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From: Chuck Simmons
Organization: You jest.
X-Mailer: Mozilla 4.61 [en] (X11; U; Linux 2.0.33 i586)
Subject: Re: Registered professional engineer?
Date: Sun, 22 Sep 2002 19:38:15 GMT
NNTP-Posting-Date: Sun, 22 Sep 2002 12:38:15 PDT
Chris Carlen wrote:
> Who needs to become this, as opposed to only having education and/or
> What is involved in becomming a RPI?
> Is it just a professional association that extracts dues from people in
> order to "bless" them?
As this thread has progressed, I am reminded of my early years in radio
As a high school student, I wandered into radio club quite often mainly,
I suppose, because the faculty advisor loved to play chess and so did I.
About half of the club members were hams and a few were critical of the
fact that the faculty advisor rather preferred to play chess with me
rather than solve petty quarrels that sprang up over the use of the
school's radio equipment. One day, the teacher, fed up to gunwales said
to the group in revolt against me, I'll bet you $5.00 that he (pointing
a finger at me) can get an FCC First Class Radio Telephone License
before the year is out. I was rather taken aback to be committed to a
course without so much as a "would you mind." After the others had gone,
the teacher plopped a thick book in front of me saying I should return
it when I got my license. It was a book of sample questions and answers
from FCC exams for all classes of commercial license. After a few months
and one whole Saturday morning spent taking the test, I put the
certificate on the bulletin board in the cassroom used by the radio
club. The teacher collected his money and he and I played chess as was
After high school, I started hunting for a job. One that appealed to me
was repair and certification of radio equipment for the state department
of public safety (highway patrol). According to the Federal Government
of the USA, I was fully qualified for the job. However, I was years
short of 21 and weighed less than 145 pounds. I was thus excluded from a
quite desirable job. Fortunately, radio and TV stations did not care how
old I was or how much I weighed as long as I was a warm body clutching
the required license. For their part, the federal government was quite
happy to drag me kicking and screaming into their service even though I
was young and ridiculously underweight. In their wisdom and quite
uncharacteristically, they turned me loose in a building with more than
65 high frequency high power transmitters as one of three repairmen for
the whole place.
What the license proved, of course, was that I was good at taking tests.
That I happened also to be good at what I was tested upon was not
particularly relevant to anything. As it happened, before my all expense
paid 3 year government holiday began, I had already discovered that I
could get a better job without the license. When I folded the green
fashion horrors I had worn for three years into my baggage never to wear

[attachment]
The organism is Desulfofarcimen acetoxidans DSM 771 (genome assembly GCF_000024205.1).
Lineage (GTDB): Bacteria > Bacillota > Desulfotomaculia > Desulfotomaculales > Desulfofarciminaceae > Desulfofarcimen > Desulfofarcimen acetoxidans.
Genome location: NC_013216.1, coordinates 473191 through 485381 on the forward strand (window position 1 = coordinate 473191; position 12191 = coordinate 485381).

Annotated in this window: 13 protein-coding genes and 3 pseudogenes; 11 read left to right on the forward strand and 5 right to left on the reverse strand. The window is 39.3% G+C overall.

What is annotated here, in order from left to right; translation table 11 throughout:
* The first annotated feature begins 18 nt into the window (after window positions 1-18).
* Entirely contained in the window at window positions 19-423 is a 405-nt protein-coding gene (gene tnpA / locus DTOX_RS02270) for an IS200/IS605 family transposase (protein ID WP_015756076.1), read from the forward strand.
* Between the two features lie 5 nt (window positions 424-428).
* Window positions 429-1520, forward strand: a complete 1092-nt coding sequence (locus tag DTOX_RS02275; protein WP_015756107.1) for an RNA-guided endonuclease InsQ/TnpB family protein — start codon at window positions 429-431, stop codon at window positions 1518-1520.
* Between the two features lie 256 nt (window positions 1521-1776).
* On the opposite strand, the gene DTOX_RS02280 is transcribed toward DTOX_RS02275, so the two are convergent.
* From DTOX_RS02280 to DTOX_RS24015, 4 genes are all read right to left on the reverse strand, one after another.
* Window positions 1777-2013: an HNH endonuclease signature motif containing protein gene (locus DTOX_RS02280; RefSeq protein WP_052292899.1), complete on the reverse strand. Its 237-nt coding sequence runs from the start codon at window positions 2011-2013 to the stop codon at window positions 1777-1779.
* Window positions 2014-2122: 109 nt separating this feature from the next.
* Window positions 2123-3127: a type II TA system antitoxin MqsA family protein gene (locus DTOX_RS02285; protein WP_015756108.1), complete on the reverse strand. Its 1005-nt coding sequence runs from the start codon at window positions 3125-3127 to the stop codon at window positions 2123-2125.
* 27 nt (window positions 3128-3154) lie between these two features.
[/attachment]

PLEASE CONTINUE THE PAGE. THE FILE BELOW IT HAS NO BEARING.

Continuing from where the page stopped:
them again, I had already lined up a good job outside of the radio and
I think it is likely that then as now, in order to testify in a state
court as an expert in radio engineering, I would have had to have a PE.
At the same time, I was fully qualified to perform FCC proof of
performance testing and file documents having legal standing in federal
court as expert testimony. Today, the situation is different in that the
FCC has abolished the commercial license hierarchy as far as I know and
relies on employers to sort things out. I think that makes sense. It
pretty well eliminates the completely silly situation I was in about 40
A number of years ago, I was on a committee to set standards for
promoting technicians to engineer. One proposal was to make a PE be a
requirement. This proposal had the buoyancy of a lead balloon with most
committee members because none of us had a PE and did not see why we
should require a technician to trouble over it for a promotion. I had
myself been promoted to engineer years before I got a degree and I saw
no point in barriers higher than already existed.
I mentioned the federal government as being more, shall we say,
realistic than state governments about precisely who is legally an
engineer. This is not always the case. If I am ever on a government
contract project, I cannot be counted as an engineer. This is a minor
and rather stupid technicality. I don't have an engineering degree. Of
course, there are many thousands of engineers who have degrees in
various non-engineering fields and no engineering degree. My own degree
is in liberal arts. People who employ me could not care less if my
degree is in ping-pong and dsrts but the federal government, stupidly,
has the engineering degree requirement for counting engineers on a
A friend of mine was a retired laboratory pathologist. He is licensed to
practice medicine but when he came out of retirement, he launched into a
full time year of catching up with practice as it is today. More than a
license, that is the mark of a professional. Making sure that your
knowledge is adequate to the task.
... The times have been,
That, when the brains were out,
the man would die. ... Macbeth
Chuck Simmons email@example.com
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